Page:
Following the announcement of Harrison county’s first confirmed case of COVID-19, also known as the coronavirus, Marshall grocers and supply stores, along with community officials, are reassuring residents there is no need to panic.
Harrison County Judge Chad Sims confirmed the county’s first resident to test positive for COVID-19, the virus that has turned into a global pandemic in the past few weeks. Later that day, Wiley College President Herman Felton Jr. notified faculty and staff at the Marshall university that one of their faculty members had contracted the coronavirus.
Harrison County Health Authority Dr. Ricky Paul said Friday the virus was contracted during travel and not a result of community spread.
He said the risk to Harrison County residents remains low and encouraged residents to follow the specified recommendations to keep the risk low, such as following shelter in place orders, social distancing when in public areas and to practice frequent hand washing.
Felton and Marshall grocery store managers also joined in to reassure residents on Saturday following Thursday’s confirmation.
Marshall grocers responsible for supplying Harrison county residents also responded on Saturday saying while some shelves of certain items, namely antibacterial wipes, toilet paper, thermometers and cleaning supplies, might be low or empty right now, do not fear, new inventory is on its way.
“Customer traffic was heavy a couple of weeks ago when this all started but I think it is getting back to normal now,” Kroger Store Director Krystin Fisher said Saturday. “We have supply trucks coming in several times a week. As soon as things get into our warehouse, they are getting them out as fast as possible to our shelves.”
While Fisher wouldn’t say if the store was currently low or out of certain items, nearby Super 1 Foods grocery manager, who chose not to be identified, said the store is currently out of thermometers, antibacterial cleaning wipes and toilet paper products but a truck was expected at any time Saturday.
“We are limiting certain essential items to one package per household, just to allow everyone a chance to get some,” she said. “But our trucks are coming in on schedule every week so we will continue to restock items as we get them in.”
Some of the stores have altered their hours to allow for extra cleaning of their facilities and to stock product each night.
“We are doing continuous cleaning 24 hours a day,” Fisher said. “Cleaning is a very high priority and we continue to clean even as we stock products.”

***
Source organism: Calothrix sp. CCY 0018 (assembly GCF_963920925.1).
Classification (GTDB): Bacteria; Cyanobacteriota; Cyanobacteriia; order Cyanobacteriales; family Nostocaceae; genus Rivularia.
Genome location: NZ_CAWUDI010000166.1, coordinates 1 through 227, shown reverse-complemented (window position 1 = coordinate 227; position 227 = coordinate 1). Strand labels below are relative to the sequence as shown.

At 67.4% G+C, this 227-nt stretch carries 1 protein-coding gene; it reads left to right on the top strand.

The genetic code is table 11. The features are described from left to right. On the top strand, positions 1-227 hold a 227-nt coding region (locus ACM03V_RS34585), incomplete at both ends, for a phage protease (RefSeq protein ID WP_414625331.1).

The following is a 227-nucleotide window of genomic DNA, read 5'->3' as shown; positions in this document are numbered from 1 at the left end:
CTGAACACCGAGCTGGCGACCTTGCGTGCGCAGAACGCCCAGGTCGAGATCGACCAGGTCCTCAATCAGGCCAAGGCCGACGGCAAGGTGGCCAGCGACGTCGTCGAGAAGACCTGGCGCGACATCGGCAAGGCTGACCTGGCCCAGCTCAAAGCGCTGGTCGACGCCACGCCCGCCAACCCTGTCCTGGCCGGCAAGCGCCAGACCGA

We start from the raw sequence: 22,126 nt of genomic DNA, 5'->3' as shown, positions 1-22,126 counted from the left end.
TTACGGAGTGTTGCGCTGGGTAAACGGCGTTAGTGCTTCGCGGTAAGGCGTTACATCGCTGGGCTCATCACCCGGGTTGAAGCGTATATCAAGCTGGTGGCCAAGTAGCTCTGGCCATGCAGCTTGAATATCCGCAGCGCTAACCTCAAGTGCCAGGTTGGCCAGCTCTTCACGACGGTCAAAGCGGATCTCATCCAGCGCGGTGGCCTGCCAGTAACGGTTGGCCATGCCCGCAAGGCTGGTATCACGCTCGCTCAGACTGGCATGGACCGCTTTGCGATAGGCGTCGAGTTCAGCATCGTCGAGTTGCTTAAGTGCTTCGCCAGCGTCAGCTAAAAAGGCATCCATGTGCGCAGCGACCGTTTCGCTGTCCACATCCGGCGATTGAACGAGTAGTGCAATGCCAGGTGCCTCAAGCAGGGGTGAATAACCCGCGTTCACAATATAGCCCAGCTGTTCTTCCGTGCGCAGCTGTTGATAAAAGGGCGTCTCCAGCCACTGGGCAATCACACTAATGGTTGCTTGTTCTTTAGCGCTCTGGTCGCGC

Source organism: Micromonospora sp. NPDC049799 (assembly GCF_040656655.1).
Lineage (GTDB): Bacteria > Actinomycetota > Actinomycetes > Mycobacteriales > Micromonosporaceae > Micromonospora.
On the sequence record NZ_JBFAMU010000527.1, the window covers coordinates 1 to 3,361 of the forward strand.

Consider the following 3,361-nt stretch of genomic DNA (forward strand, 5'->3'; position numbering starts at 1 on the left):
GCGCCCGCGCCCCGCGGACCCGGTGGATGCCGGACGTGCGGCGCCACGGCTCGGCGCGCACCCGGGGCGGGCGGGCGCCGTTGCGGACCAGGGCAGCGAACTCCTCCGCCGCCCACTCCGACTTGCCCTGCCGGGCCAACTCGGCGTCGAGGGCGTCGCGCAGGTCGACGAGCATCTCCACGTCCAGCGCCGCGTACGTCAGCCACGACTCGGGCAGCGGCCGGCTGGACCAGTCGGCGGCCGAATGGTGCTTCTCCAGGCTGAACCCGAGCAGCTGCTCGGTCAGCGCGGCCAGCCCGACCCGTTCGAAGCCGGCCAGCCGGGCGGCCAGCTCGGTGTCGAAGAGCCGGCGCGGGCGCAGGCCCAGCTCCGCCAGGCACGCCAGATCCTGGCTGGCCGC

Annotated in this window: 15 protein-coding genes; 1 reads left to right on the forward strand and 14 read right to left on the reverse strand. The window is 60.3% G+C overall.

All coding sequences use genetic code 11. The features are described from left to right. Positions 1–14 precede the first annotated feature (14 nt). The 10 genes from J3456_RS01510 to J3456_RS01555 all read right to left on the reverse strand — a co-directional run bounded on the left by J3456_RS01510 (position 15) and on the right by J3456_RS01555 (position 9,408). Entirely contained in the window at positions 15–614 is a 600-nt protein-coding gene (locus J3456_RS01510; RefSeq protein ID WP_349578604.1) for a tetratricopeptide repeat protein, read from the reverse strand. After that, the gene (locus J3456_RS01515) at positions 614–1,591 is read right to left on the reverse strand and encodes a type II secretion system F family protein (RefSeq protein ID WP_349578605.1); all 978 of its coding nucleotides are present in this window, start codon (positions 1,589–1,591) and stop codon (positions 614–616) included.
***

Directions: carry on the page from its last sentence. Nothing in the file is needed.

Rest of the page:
Kroger offers a special shopping time for seniors aged 60 years old and up and for special needs or handicap clients, from 6 a.m. to 7:30 a.m. on Tuesdays and Thursdays.
Walmart’s senior shopping time is at 6 a.m. on Tuesdays and Super 1 Foods recommends its seniors and handicap shoppers visit from 8 to 9 a.m. any day.
Felton also had some words of reassurance on Saturday in an article he released on the university’s website entitled, “Leading with Faith During a Global Crisis,” which details his step by step decision making process in being the first higher education institution in East Texas to close its campus and send students home following the COVID-19 pandemic.
Felton detailed the actions the university took in ensuring students’ safety and assisting them in their journey from campus to home where they are now learning through online instruction.
Felton reflected on his early decision to send students home ahead of the county’s first case of the virus and discussed how forging ahead in his faith rather than giving in to fear is how he will continue.
“The inevitable happened,” Felton wrote Saturday in response to the county’s first COVID-19 confirmation. “One of our beloved team members has been diagnosed with the first case of COVID-19 here in Harrison County. I cannot imagine the grief I would be facing as I pen this letter had I not made what I thought to be a prudent decision. Emphatically, I assert this truth — my faith grappled with my fear and won. As I continue this privilege of leading, the omnipresent certainty for me is to remember that lesson. I could not have afforded to let fear win then, nor will I ever have that luxury.”
Felton said while the Wiley and Harrison County community are saddened to hear of the first confirmation of the virus, he will continue to trust in God to see us through.
“It is devastating to know that one of our members has been infected with this virus and we pray for the family,” Felton wrote. “We do find a silver lining and reflect upon the rocky and turbulent uncertainty surrounding our decision to act aggressively to save our students from this global pandemic. As it turns out we trusted God and he saw us through.”